Luckily for that driver, who had to be extricated from his vehicle, the Kearny Fire Department was already in the area, answering a service call.
It was about 12:30 a.m., Police Chief John Dowie said, when Officers Ben Wuelfing and Joe Martin, stationed at the corner with the firefighters, heard a “loud crash” and then saw a car on Bergen about 75 feet west of Kearny Ave., facing east in the westbound lane.
One of the car’s tires was sitting on the sidewalk, and the vehicle, a 1980 Buick, had smashed into three parked autos on the north side of Bergen, Dowie said.
By Karen Zautyk
A Newark teenager, spotted in Kearny with a stolen motorcycle, tried to elude the law by jumping into the Passaic River, only to be swept away by the current, police reported.
The suspect was rescued by two civilian boaters and Kearny officers.
The saga began at 11:20 a.m., July 21, when Police Officer Michael Warren saw the 16-year-old pushing a red motorcycle down the steps of West Hudson Park and across Kearny Ave., Police Chief John Dowie reported.
Noting that the teen was not wearing a helmet, nor was there one with the bike, the officer approached him. Dowie said the youth dumped the bike on Kearny Ave. and fled on foot down Rose St., heading toward Belgrove Drive.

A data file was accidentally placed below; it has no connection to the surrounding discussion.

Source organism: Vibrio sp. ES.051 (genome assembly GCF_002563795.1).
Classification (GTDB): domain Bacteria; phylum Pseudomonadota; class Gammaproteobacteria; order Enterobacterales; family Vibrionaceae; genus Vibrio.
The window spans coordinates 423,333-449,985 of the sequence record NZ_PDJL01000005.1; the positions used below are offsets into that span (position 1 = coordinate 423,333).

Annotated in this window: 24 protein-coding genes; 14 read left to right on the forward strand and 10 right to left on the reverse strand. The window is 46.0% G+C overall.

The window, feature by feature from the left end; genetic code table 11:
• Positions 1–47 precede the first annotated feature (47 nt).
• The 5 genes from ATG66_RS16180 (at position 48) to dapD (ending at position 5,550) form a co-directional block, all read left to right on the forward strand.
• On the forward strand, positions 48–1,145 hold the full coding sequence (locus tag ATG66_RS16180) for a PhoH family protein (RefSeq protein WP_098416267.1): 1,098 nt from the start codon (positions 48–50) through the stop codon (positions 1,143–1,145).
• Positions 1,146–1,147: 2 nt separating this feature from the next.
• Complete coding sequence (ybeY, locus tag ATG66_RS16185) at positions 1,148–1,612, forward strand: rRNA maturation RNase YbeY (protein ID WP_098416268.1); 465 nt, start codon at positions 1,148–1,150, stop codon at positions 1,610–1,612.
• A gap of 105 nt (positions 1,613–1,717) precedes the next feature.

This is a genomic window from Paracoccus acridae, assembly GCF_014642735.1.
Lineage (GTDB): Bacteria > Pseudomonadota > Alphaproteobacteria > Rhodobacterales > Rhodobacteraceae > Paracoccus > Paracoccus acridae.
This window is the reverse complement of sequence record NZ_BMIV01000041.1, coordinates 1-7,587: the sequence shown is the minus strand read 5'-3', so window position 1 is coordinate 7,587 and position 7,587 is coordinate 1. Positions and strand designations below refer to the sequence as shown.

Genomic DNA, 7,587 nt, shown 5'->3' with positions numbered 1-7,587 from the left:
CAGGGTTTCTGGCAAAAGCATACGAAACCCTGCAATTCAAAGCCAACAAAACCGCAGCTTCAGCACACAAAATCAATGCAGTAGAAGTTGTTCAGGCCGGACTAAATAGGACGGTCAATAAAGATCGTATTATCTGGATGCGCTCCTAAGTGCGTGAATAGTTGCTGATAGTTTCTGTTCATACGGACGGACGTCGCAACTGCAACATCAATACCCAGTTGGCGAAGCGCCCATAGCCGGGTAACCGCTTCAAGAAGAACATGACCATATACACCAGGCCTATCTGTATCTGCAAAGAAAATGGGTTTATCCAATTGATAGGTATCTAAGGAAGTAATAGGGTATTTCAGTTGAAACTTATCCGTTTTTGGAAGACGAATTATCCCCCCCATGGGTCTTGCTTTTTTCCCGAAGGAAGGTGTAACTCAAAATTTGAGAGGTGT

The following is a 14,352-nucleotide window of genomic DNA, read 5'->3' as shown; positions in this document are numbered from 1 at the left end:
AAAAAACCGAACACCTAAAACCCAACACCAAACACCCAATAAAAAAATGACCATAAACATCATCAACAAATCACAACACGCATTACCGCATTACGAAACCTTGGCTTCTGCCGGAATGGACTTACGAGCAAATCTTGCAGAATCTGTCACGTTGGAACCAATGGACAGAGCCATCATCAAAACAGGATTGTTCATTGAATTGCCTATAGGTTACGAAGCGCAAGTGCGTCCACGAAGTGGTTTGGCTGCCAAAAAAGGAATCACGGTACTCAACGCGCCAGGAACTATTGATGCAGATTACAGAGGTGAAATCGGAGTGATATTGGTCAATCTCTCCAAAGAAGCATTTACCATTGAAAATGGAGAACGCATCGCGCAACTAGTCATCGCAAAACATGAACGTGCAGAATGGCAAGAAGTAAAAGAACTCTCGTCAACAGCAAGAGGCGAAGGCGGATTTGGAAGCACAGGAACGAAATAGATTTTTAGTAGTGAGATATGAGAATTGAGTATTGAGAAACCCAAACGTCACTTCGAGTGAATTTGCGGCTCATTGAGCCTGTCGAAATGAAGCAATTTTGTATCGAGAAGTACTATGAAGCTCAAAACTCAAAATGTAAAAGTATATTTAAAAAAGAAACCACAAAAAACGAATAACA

When spotted near the Exxon Station at Belgrove and Passaic Ave. by Det. Brian McGarry, the youth ran across Passaic and up the old railroad embankment, pursued by McGarry and Officer Frank West.
By Ron Leir
Fire Chief Tom Dolaghan has hung up his fire helmet.
Dolaghan, 55, retired Aug. 1 after more than three decades of service with the Harrison Fire Department, the last nine years as chief of the department.
He is being replaced by a civilian, part-time fire director – Harold Stahl – a former director and chief of the Rahway Fire Department. Stahl was appointed by Mayor Ray McDonough to the 20-hour-a-week post last Monday, pending Town Council ratification.
McDonough said the state Department of Community Affairs, which has been monitoring Harrison’s personnel and fiscal operations for several years, is allowing the town to install Stahl as a “temporary, 90-day” appointee while it advertises for a permanent candidate.
McDonough said he sees Stahl as the ideal person for the job. “He’s got nearly 40 years as a fireman, he’s our emergency management services coordinator, he’s very active in our community and he’s a Harrison resident.”
The job will pay $30,000 a year with no benefits, McDonough said.